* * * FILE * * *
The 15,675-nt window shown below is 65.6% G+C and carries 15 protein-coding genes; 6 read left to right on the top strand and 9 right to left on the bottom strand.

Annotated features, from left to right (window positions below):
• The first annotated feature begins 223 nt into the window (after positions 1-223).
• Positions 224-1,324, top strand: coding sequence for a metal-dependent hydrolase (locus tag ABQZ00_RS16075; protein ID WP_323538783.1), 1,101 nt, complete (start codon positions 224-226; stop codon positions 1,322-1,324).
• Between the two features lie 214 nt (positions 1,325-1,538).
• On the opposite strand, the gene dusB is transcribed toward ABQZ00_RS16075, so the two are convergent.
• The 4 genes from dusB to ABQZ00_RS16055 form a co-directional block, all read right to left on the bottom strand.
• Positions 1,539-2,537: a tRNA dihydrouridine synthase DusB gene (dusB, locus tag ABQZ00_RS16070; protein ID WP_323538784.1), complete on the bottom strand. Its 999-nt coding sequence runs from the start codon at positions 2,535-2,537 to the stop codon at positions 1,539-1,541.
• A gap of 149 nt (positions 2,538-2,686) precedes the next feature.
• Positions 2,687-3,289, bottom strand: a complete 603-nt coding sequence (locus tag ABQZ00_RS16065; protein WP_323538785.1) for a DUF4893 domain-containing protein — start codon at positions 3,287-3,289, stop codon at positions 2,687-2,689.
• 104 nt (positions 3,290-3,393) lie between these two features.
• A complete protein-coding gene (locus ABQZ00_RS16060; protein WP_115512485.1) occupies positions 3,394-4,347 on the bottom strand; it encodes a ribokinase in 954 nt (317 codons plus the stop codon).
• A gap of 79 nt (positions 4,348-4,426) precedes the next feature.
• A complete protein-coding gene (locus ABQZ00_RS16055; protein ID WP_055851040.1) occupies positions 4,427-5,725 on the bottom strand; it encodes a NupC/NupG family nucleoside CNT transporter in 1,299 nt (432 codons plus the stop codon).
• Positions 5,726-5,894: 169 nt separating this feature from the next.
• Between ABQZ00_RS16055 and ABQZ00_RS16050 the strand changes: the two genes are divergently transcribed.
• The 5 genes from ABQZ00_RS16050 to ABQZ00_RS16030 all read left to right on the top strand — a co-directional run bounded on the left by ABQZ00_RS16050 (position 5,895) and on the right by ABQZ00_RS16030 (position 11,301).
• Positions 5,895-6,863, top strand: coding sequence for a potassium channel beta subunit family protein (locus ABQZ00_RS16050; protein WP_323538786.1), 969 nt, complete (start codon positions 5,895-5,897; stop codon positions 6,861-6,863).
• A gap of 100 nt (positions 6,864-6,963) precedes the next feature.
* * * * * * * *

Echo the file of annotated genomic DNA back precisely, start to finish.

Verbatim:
The 15,675-nt window shown below is 65.6% G+C and carries 15 protein-coding genes; 6 read left to right on the top strand and 9 right to left on the bottom strand.

Annotated features, from left to right (window positions below):
• The first annotated feature begins 223 nt into the window (after positions 1-223).
• Positions 224-1,324, top strand: coding sequence for a metal-dependent hydrolase (locus tag ABQZ00_RS16075; protein ID WP_323538783.1), 1,101 nt, complete (start codon positions 224-226; stop codon positions 1,322-1,324).
• Between the two features lie 214 nt (positions 1,325-1,538).
• On the opposite strand, the gene dusB is transcribed toward ABQZ00_RS16075, so the two are convergent.
• The 4 genes from dusB to ABQZ00_RS16055 form a co-directional block, all read right to left on the bottom strand.
• Positions 1,539-2,537: a tRNA dihydrouridine synthase DusB gene (dusB, locus tag ABQZ00_RS16070; protein ID WP_323538784.1), complete on the bottom strand. Its 999-nt coding sequence runs from the start codon at positions 2,535-2,537 to the stop codon at positions 1,539-1,541.
• A gap of 149 nt (positions 2,538-2,686) precedes the next feature.
• Positions 2,687-3,289, bottom strand: a complete 603-nt coding sequence (locus tag ABQZ00_RS16065; protein WP_323538785.1) for a DUF4893 domain-containing protein — start codon at positions 3,287-3,289, stop codon at positions 2,687-2,689.
• 104 nt (positions 3,290-3,393) lie between these two features.
• A complete protein-coding gene (locus ABQZ00_RS16060; protein WP_115512485.1) occupies positions 3,394-4,347 on the bottom strand; it encodes a ribokinase in 954 nt (317 codons plus the stop codon).
• A gap of 79 nt (positions 4,348-4,426) precedes the next feature.
• A complete protein-coding gene (locus ABQZ00_RS16055; protein ID WP_055851040.1) occupies positions 4,427-5,725 on the bottom strand; it encodes a NupC/NupG family nucleoside CNT transporter in 1,299 nt (432 codons plus the stop codon).
• Positions 5,726-5,894: 169 nt separating this feature from the next.
• Between ABQZ00_RS16055 and ABQZ00_RS16050 the strand changes: the two genes are divergently transcribed.
• The 5 genes from ABQZ00_RS16050 to ABQZ00_RS16030 all read left to right on the top strand — a co-directional run bounded on the left by ABQZ00_RS16050 (position 5,895) and on the right by ABQZ00_RS16030 (position 11,301).
• Positions 5,895-6,863, top strand: coding sequence for a potassium channel beta subunit family protein (locus ABQZ00_RS16050; protein WP_323538786.1), 969 nt, complete (start codon positions 5,895-5,897; stop codon positions 6,861-6,863).
• A gap of 100 nt (positions 6,864-6,963) precedes the next feature.